An innovative documentary reveals how Scottish prisons are thinking outside the box in an effort to break the endless cycle of reoffending, writes Dani Garavelli
In his cell at Low Moss prison in Bishopbriggs, Billy is taking a child’s drawing down from the wall. It depicts two lads beside a rainbow and is headed “Eternal Love” and “Bros”. Stuck up with the label from a milk carton, it was made for Billy by his 10-year-old brother.
The 35-year-old offender is packing up because he is about to be released after serving an 18-month sentence for assault, causing “permanent disfigurement”, “permanent impairment” and “danger to life”. Billy has told his little brother he is in jail “and about how horrible it is” in an attempt to stop him embarking on a life of crime. Now, as he confronts an uncertain future, he says he’s trying be “a better man”. “Straight and narrow. Straight and narrow. That’s it,” he says. “Sometimes you get drove on to a different path, but you’re hoping no tae find they paths. So straight and narrow. Hopefully.”
As Billy walks – straight and narrow – down a long prison corridor, out of the front door into the sunlight, his description of how he expects to feel when he gets out echoes in the mind. “It will be a good day, I’ll be feeling joy,” he says. “I’ll no have my hands in the air, I’ll no have nothing in the air, but, inside, my belly will be doing jiggily wilkies.”
Billy is one of many inmates featured in a major new documentary series, Prison: First And Last 24 Hours, made by STV Productions for Sky 1, which starts next week.
The company behind the Scottish Bafta-winning Fire In The Night was granted unprecedented access to four of Scotland’s jails – Low Moss, Barlinnie in Riddrie, Greenock and Cornton Vale in Stirling – to make eight hour-long programmes exploring the challenges faced by those trying to break the seemingly endless cycle of offending and incarceration.
The documentary series is well-timed: in the past few years, the prison system has been high up the political agenda in Scotland, with new facilities being invested in, even as campaigners pushed for alternatives to custody for all but the most serious offenders. Since 2007, the number of young offenders being locked up has halved – with an entire building at Polmont Young Offenders Institute now empty – and there seems to be a growing consensus that sentences of less than a year do more harm than good.
Women for Independence campaigners – who believe the vast majority of female offenders should receive non-custodial sentences – forced the government into a U-turn over plans for a new women’s jail at Inverclyde to replace Cornton Vale and are now lobbying for changes that would see prison taken off the menu for all cases heard in the summary courts.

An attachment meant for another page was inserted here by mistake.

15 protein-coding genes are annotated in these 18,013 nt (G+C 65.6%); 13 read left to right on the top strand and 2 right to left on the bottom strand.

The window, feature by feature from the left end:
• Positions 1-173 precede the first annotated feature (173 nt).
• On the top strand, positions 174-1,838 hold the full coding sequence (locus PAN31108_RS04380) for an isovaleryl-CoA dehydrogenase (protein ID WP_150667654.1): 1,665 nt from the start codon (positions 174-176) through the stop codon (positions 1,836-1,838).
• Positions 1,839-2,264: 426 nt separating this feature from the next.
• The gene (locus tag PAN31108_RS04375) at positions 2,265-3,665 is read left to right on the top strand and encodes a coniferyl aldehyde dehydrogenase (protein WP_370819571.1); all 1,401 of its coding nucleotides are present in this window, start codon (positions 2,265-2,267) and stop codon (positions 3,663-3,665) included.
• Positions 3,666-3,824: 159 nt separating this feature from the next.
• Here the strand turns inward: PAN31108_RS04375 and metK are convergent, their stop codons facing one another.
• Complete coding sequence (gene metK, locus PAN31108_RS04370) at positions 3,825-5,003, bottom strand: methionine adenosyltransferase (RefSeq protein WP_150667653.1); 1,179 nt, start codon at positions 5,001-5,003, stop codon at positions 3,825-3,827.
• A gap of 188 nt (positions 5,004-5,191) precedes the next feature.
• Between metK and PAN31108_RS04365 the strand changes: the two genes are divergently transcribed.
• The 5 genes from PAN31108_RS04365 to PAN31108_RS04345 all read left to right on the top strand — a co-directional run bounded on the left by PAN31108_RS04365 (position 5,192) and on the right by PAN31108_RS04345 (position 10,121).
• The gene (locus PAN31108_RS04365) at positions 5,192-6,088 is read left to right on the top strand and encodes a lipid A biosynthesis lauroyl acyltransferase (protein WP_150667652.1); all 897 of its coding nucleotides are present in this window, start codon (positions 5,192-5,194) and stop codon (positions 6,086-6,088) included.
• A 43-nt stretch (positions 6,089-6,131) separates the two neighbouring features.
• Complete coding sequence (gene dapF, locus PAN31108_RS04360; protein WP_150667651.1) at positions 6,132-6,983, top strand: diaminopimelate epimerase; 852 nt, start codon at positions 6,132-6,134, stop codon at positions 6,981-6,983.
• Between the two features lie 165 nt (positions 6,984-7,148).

Attitudes within the Scottish Prison Service are changing too. Today, there is much more recognition of the hurdles prisoners encounter on release – homelessness, joblessness, addiction, lack of emotional support – and much more emphasis on preparing them for successful reintegration into the community.
By focusing on the first and last 24 hours of prisoners’ sentences, the documentary-makers hope to move beyond the tired tropes of banging doors and swinging keys and examine how individual offenders’ lives have gone awry and what chance they have of forging a better future.
Sometimes the conclusion they reach is bleak. In the first programme, they talk to Paddy, who has been homeless so long he views prison as the easiest way to secure bed and board. The man who once dreamed of being a midwife or a chef, has the defeated look of the long-term addict. He effectively put himself in jail by stealing alcohol from a Tesco in the knowledge he’d be caught and tells the interviewers that on his release he plans to have a drink and collect his methadone script before heading to the housing office to sort out accommodation in a homeless hostel. Paddy has no faith in his ability to stay out of jail and it is no surprise to discover that less than seven weeks after his release he is back inside.
But the series also looks at the way prisons are coming up with ground-breaking initiatives to ease the transition back into the community and support those who want to make a new start. “Without a doubt, the most frustrating thing for prison officers must be working hard, building relationships with these guys, getting them on the straight and narrow, just to see them coming back a few weeks or even a few days later,” says executive producer Mick McAvoy. “They know perceptions of prisoners need to change in order for them to have any hope of not returning.
“I do feel there’s a sense that this is something that is being confronted with more zeal in Scotland than in England and that Scotland seems to be trying new things in order to help. For example, while we were negotiating access with Low Moss prison, they were about to hold their very first jobs fare. Local employers were going in to meet prisoners alongside the prison officers who had helped them acquire new skills.”
Greenock Prison has piloted a programme of through-care which involves prison officers supporting inmates through the first few weeks of freedom. This may involve organising transport from the prison to their home-town, accompanying them to the housing office and liaising with third sector agencies on their behalf. “To give you an example, we had someone in the early days of through-care who turned up at a council office looking for the key to the flat they’d been allocated, but the person with the key wasn’t there,” says Tom Fox, head of corporate affairs for the Scottish Prison Service.